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Altura Grid backpack review

8 Oct 2020

Affordable, stylish commuter bag packing decent capacity and versatility

Cyclist Rating: 
Plenty of stowage capacity • Reflective • Stylish • Won’t break the bank
Not 100% waterproof • Chest strap would be welcome • Irksome carry handle

Commuting 101: if your bike isn’t pannier-ready, you’ll need a decent backpack. The Altura Grid backpack is just that – an example of luggage with just the right amount of capacity for everyday essentials, and with more than a hint of safety and versatility thrown in for good measure.

It is a functional, stylish, unassuming essential that will meet the demands of most cyclists with a load to haul. However, it’s not without its niggles.


Abundance of features

Unclipping the closure and unravelling the roll top of the Altura Grid backpack reveals its construction to resemble Gandalf's sleeve…

A large main compartment easily swallows everything I need for a rare trip to an office or, more usually in these days of working from home, a ride to a family barbecue where it wouldn’t be good form to spend the afternoon in riding kit (also, have you ever tried to get mustard out of merino?).

Buy the Altura Grid backpack now from Altura for £59.99

Trainers, trousers, spectacles, smalls and a clean t-shirt are swallowed without trouble, the internal zipped pocket takes a smartphone and wallet, while a minipump slots into either one of the side pockets or easy-access rear pouch.

Carrying a laptop in the specially designed compartment close to my back doesn’t hinder comfort as I’d feared, thanks to a lightly padded interface with my back (which is satisfyingly unclammy).

Crucially, the external zips are waterproof (the rolltop closure atop the bag negates the need for that zipper to repel water – rolltops are, in my experience, blizzard-proof).



The Altura Grid backpack is made from polyester with a DWR (Durable Water Repellant) coating. While this doesn’t give a guarantee of waterproofness – only water resistance – it does offer peace of mind that a shower won’t drench anything inside.

'How long a DWR treatment lasts depends mainly on how often the product is used,' explains Amy Spencer, Altura’s Design and Development Manager.

'We understand that the DWR can be worn away through regular wear and tear, and therefore the bag should be checked regularly depending on its use. We recommend a spray-on DWR restorer is used as the bags are not recommended to be machine washed, only wiped clean.'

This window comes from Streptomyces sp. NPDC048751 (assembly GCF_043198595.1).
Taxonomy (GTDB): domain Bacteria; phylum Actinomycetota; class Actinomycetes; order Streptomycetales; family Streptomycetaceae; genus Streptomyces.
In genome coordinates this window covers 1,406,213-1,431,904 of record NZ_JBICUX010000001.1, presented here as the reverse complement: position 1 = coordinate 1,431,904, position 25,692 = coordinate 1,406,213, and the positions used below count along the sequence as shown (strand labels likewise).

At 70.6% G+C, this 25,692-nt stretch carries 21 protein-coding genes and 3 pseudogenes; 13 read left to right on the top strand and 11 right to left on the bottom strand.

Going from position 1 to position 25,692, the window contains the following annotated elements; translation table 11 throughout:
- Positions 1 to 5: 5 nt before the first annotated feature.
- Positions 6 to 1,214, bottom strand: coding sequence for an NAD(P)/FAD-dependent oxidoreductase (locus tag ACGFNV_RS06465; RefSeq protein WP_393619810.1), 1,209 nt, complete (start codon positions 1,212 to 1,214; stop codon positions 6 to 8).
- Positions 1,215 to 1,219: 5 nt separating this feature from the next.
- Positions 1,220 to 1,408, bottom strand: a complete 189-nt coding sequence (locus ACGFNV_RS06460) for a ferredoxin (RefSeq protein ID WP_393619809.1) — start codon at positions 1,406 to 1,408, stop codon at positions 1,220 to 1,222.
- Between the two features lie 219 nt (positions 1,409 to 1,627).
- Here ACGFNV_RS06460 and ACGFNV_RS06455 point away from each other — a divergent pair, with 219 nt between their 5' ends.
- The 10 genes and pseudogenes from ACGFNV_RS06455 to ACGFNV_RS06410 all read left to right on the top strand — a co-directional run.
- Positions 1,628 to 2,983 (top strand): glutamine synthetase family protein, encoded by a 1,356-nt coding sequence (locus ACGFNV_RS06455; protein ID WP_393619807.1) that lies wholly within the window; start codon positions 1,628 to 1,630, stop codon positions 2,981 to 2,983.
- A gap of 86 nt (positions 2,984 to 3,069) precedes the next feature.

Security of fit

The carry straps of the Altura Grid backpack are curved for riding comfort, while their length is adjusted neatly without any loose straps flapping around in the wind.

However, when fully loaded the bag doesn’t fit as well as it could due to two factors: Firstly, unless you’ve packed the bag perfectly, any deviation in weight distribution is exacerbated by the lack of a chest strap. I’ve ridden with many backpacks that employ a simple clip-strap across the sternum to help spread the weight.

Secondly, while the extra webbed carry handle straddling the top of the straps might be useful off the bike, when riding in anything but a high necked softshell jacket I found its constant scratching on the nape of my neck particularly uncomfortable.



In terms of visibility, you should take a closer look at the Altura Grid backpack. Not least because its unassuming, utilitarian construction is particularly versatile.

Buy the Altura Grid backpack now from Altura for £59.99

But more importantly, the entire back-facing panel is reflective, so car headlights illuminate a bright rectangle of material, while loops on the rear and either side of the pack also easily accommodate clip-on rear lights for extra visibility.


These side lights especially boost confidence when passing junctions. That said, if you’re looking for the perfect pack the Altura Grid isn’t it.

What it is, however, is a keenly-priced piece of luggage that will suit a variety of riders in all but the dreariest of weather conditions.

It’s not a deep-winter stalwart, more a dependable three-season workhorse.

All reviews are fully independent and no payments have been made by companies featured in reviews